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Antoinette Marchfelder is a painter who works with acrylics. She paints on canvas, boards and people. Her work is fluid, colorful and powerful. She works at college and professional events, parties, and sports venues painting faces and touching up tattoos. She may have seen her work exhibited at the Brookwood Café in Mercerville, where she has shown three times in the last two years.
Whether on canvas or faces, her work is consistent and has a distinctive style.
Share some of the media in which you work.
I am a mixed media artist and use mostly acrylic paint. I incorporate collage material, gold leaf, inks, pens, pastels, watercolors, along with stencils and stamps.
What are you communicating with your art?
In some of my work that represents women, it’s about inner strength, no matter what we face and go through as women, we continue to grow. Usually in those, the hair is important to me… even if the woman is bald!
I know, that doesn’t make sense. But hair, to me, represents freedom to express yourself, and it also symbolizes strength. A bald woman, to me, represents an incredibly strong individual who has overcome many battles and stands tall.
As for my abstract work, I must say that it is me entering a flow of paint, disconnecting from the outside world and letting my soul connect with the canvas. I never know where it will take me, but I always feel a deep satisfaction when I finish.
How did you start with face and body painting?
My church, at the time, was hosting a back to school event for the community and I thought I could help by painting faces. I have a friend who does this, so I asked her advice. Not only did she sit me down and give me a crash course on face painting, products, where to buy, who to look at, etc, but she also lent me her daughter’s kit, had me practice, and then had me paint my face on an event. She was so nervous and she was telling the kids to go to the other artist’s line!
I now face paint and airbrush all over the tri-state area for both small parties and large festivals. Currently airbrushing all Eagle home games at their stadium and Rutgers college football games. I’m lovin ‘it!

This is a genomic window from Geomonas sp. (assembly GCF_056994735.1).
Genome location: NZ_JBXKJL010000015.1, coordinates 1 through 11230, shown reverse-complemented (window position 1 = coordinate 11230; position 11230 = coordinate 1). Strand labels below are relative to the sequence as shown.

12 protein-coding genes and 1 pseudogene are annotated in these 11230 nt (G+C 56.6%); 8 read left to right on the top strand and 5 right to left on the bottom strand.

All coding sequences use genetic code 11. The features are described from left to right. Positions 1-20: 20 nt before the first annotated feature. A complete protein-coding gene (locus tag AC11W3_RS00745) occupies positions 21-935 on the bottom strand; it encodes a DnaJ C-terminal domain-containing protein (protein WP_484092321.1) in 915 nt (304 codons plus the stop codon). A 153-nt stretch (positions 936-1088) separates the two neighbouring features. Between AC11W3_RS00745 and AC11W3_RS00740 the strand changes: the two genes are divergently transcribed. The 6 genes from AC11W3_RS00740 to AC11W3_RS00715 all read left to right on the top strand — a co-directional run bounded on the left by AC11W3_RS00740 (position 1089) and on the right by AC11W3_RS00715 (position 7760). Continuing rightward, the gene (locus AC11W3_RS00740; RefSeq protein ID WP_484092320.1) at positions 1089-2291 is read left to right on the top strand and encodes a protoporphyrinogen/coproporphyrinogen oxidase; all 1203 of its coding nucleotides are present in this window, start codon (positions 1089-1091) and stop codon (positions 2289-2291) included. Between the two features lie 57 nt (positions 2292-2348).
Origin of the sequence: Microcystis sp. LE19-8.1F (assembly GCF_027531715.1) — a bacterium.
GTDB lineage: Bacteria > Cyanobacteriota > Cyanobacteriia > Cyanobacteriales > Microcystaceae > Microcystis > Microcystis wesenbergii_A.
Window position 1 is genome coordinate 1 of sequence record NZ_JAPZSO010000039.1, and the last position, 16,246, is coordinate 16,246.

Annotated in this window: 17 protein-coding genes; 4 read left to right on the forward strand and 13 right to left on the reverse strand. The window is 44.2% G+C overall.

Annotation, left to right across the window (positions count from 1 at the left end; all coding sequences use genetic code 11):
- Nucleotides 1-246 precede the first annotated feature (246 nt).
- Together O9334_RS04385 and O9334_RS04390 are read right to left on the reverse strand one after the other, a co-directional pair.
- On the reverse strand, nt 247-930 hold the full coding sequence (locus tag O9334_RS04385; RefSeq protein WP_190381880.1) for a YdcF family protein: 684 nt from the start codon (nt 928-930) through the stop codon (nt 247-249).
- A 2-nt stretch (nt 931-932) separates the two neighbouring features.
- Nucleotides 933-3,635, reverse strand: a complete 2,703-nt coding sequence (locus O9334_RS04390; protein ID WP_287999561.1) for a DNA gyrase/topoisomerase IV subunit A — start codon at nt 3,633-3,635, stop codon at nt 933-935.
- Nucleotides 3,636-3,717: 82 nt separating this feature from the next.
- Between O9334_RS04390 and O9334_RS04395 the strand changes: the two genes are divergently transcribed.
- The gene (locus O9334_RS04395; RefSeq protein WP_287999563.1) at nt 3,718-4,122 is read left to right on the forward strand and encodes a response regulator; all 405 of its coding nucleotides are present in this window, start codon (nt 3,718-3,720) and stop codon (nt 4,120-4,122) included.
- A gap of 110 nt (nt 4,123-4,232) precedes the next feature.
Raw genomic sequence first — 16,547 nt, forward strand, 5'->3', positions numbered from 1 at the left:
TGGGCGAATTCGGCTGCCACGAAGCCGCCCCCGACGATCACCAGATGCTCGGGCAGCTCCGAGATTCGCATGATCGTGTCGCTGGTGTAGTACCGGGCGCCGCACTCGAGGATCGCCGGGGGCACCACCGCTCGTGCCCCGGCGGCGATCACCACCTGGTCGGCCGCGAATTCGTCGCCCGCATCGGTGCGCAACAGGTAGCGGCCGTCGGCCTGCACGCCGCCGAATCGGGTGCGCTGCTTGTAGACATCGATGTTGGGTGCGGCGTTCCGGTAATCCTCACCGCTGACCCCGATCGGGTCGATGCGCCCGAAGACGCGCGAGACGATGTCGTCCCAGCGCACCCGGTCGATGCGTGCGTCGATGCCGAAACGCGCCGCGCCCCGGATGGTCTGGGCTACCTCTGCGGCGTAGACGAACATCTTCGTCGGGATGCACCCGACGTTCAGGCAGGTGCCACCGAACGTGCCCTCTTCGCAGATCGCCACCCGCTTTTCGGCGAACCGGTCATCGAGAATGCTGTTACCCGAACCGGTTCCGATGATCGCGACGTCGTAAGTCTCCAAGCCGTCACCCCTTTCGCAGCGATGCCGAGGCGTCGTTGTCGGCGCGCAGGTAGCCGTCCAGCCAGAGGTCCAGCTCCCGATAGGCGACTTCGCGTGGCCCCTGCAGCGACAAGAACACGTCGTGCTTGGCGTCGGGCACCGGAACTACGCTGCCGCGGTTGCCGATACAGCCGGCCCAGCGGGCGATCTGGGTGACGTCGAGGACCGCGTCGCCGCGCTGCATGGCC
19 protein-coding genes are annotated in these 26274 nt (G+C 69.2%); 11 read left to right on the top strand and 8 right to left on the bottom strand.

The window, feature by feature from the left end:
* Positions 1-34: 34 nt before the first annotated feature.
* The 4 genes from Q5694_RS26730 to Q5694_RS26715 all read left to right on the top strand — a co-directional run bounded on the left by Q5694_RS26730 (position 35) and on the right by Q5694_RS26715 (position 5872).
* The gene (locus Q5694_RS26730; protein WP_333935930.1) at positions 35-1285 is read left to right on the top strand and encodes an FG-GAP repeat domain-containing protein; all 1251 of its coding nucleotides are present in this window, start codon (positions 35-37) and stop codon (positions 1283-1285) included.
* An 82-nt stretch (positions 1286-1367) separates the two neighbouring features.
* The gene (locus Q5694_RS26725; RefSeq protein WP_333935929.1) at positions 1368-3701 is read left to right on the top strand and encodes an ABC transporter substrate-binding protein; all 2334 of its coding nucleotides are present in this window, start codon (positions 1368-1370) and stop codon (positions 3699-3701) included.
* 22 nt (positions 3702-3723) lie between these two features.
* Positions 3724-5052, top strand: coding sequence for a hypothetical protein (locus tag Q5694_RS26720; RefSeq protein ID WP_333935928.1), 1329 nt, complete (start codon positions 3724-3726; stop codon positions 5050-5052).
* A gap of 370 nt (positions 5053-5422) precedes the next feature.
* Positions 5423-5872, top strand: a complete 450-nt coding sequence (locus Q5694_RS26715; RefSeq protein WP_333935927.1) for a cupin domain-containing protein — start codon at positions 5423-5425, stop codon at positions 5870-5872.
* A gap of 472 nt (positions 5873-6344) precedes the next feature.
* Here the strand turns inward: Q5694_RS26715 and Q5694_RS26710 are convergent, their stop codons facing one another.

Where have you shown in this area?
I recently had my art at the Brookwood Cafe, where I’ve shown it three times. I tend to show mostly in the Trenton area, Mill Hill Saloon, Starbucks, Trenton Social, and Artworks.
What struggle/struggle do you have regarding your art?
Consistency. I am lucky to have a studio in my home and my schedule gives me time to work on things. However, I am a creative who gets distracted and starts something, then sees something more attractive and wants to try it. I will come back to other projects, but I have some that I started more than 5 years ago!
Consistency is very difficult for me. I’m not good at working fixed hours and hours on art projects. I think a lot of this is due to being self-employed without a time card to mark.
I know that right now (summer), I’m in my peak face painting season and haven’t looked at canvas painting in months. I won’t let myself start anything. But as my season winds down, I’ll get my paints out and get back into that flow.
How often do you paint?
Once I’m in that off-season space, I’ll paint often. I tend to work intensely on something, if I have a vision for it. When that happens, I’ll have an idea in my head. I can see it and I need to get it out on canvas.
When that happens, I’ll paint for hours and days until I’m done. Also if I have deadlines. That is the best way for me to finish the paintings!
What face painting events are your favorites?
A few years ago, I painted my face at movie nights in Trenton. Every week I went to a different neighborhood and painted for 2 hours. I met the children and the parents. I keep doing events in different cities, and one of the joys of my job is to let the child decide the design, the colors and then see the first look when he looks in the mirror.
The moment of the magic mirror! Never get old!
What is the most fun thing about being an artist?
I consider myself an “enterprising artist”. Art encompasses all of that: I get to be creative, I choose how I want to work on a project, I have a fair amount of flexibility over time. Depending on the project, I can go to a favorite cafe and work for a while, or in the woods. I am free to explore. Art can take many forms, so it’s never boring.
The “entrepreneurial” part of that sentence is having different streams of income within my art. Sometimes that’s just a little bit, or seasonal (face paint), but it keeps me going.
What is a dream project of yours?
Produce a number of plays and shows in New York, for starters. I haven’t shown outside of this area, mainly because of that whole consistency thing. I need to focus on a plan and a deadline for that.
What’s on the horizon? What are you waiting for?
I wish I could travel and continue creating art along the way. I’ve been doing a lot of digital art and I like the idea of being a digital nomad. Not full time, but maybe a month a year to start.